Be Wary of People With ‘A Calling’

You may often hear it said that doctors and nurses feel ‘a calling’ to medicine – an emotional want or need to help the sick and the less fortunate. You might think that this makes them ideal candidates to work for you, but the reverse can sometimes be true. People who are emotionally compelled to take a job are also more likely to leave it when things don’t turn out the way they imagined they would. There’s such a thing as professional detachment in healthcare and medicine, and it helps healthcare providers to make fact-based, logical decisions when it comes to the care they provide. Your ideal recruit should be career-focused, and looking to work in healthcare because they see it as an excellent long term career, not an itch to be scratched. 

Offer Short-Term Trials

As many people reading this will have found out to their cost, there’s only so much you can find out from reading a resume and conducting an interview. A candidate who aces tests and charms everyone in the interview room can sometimes turn out to be thoughtless, unfocused, and unskilled when it comes to the job that you’ve hired them to do. It’s in everybody’s interest to bring people in on short-term contracts initially, and then award a longer-term contract when that contract is due to expire if they’re right for the role. This doesn’t mean offering them a lower salary – it just gives both you and the candidate the chance to assess each other and ensure that you make a good professional ‘fit.’ Any candidate who is nervous about this process probably isn’t the person you’re looking for – they clearly don’t have confidence that they’ll perform well enough to merit a longer-term appointment.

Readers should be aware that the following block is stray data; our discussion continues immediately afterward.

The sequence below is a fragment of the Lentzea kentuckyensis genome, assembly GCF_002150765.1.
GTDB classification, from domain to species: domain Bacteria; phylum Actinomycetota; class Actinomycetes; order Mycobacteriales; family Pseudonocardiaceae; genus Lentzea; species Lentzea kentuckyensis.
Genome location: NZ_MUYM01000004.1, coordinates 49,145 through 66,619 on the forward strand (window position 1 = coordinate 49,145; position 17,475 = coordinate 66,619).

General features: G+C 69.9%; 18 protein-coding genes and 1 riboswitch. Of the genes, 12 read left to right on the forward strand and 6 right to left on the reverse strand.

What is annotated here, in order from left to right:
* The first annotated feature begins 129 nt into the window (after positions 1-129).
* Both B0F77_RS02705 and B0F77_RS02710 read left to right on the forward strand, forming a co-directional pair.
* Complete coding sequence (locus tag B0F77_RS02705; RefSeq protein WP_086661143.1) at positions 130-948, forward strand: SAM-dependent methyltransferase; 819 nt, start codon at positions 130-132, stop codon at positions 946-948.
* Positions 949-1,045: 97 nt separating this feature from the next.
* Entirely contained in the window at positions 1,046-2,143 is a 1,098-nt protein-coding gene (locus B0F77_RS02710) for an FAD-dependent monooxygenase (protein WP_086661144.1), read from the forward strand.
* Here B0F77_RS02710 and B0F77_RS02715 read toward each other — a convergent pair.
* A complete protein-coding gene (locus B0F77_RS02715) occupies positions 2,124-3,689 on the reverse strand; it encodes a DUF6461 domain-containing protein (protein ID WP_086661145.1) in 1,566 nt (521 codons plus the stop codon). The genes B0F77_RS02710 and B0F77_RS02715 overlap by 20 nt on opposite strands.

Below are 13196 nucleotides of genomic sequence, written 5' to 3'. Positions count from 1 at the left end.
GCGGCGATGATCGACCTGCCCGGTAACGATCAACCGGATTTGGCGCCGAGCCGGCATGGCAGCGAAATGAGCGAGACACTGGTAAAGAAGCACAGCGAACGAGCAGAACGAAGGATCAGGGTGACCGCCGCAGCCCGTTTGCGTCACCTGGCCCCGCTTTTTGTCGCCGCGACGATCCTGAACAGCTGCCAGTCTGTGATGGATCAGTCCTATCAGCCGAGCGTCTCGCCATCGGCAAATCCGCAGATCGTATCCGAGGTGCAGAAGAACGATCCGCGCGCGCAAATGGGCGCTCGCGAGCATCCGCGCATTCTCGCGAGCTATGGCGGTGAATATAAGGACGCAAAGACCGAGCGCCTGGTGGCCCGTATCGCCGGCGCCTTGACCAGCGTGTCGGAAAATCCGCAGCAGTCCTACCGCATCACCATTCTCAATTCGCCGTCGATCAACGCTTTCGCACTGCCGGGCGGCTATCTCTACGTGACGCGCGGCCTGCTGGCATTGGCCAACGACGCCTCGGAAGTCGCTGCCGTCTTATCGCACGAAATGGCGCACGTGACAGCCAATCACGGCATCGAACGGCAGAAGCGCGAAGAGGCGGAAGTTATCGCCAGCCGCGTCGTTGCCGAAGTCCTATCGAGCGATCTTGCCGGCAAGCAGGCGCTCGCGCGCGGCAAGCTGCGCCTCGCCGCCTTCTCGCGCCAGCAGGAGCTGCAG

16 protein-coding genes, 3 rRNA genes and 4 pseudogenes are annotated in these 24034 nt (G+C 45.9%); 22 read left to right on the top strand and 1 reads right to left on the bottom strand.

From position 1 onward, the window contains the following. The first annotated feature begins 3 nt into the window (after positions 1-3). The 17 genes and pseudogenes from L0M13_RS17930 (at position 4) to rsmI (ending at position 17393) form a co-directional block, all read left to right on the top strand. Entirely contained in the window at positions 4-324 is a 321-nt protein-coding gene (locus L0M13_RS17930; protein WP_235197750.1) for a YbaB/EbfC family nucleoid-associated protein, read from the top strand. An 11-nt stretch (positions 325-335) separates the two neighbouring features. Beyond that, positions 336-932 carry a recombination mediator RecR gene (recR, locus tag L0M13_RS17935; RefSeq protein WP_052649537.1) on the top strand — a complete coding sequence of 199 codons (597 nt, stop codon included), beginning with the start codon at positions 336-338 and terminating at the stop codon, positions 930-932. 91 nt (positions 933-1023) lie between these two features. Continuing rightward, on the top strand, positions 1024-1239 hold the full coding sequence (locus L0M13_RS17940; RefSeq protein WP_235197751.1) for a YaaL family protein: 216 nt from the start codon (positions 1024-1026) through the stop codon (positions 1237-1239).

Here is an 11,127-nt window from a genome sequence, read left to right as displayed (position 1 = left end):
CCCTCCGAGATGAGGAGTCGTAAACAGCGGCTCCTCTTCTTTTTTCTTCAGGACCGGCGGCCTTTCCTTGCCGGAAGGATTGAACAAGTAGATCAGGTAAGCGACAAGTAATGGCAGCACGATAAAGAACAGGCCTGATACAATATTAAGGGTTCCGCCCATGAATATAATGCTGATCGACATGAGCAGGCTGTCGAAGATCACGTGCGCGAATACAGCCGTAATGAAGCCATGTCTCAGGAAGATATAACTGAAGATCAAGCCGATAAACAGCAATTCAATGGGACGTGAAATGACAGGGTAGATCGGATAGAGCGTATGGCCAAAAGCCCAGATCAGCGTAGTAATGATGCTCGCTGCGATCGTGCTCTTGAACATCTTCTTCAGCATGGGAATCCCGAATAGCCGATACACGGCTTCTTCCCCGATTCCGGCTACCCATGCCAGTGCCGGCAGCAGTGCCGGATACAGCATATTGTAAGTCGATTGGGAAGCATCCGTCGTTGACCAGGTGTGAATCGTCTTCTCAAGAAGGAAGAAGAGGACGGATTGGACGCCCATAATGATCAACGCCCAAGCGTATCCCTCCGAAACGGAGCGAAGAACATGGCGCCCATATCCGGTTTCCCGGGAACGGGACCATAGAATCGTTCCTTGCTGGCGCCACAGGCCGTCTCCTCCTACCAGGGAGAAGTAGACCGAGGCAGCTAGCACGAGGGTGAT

Don’t Ignore The Little Things

Often, there are tiny little things that come up during the recruitment process that we put aside because everything else about the candidate seems fine. We ignore a series of grammatical and spelling mistakes on a resume because the candidate gave a great interview. We ignore strange-looking gaps in a resume because the candidate gave a brief explanation and then changed the subject. Often, these are signs of smaller problems that will develop into larger ones. The level of precision and attention to detail required in the healthcare profession is enormous. How much can you trust someone who didn’t even take enough care to correct basic mistakes on their resume? Would they do the same thing with someone’s medical notes, or even worse, their prescription? 

If all of the above advice sounds like common sense, it’s because it is. All too often, we ignore common sense when we’re hiring people because we either need to bring someone in urgently, or we think the good in a candidate outweighs the bad. Revise your employee benefits, filter out anyone who comes with little red flags, and limit your exposure to potentially bad appointments by offering trials. It may be more work at the recruitment stage, but we believe you’ll find yourself recruiting less often because of it.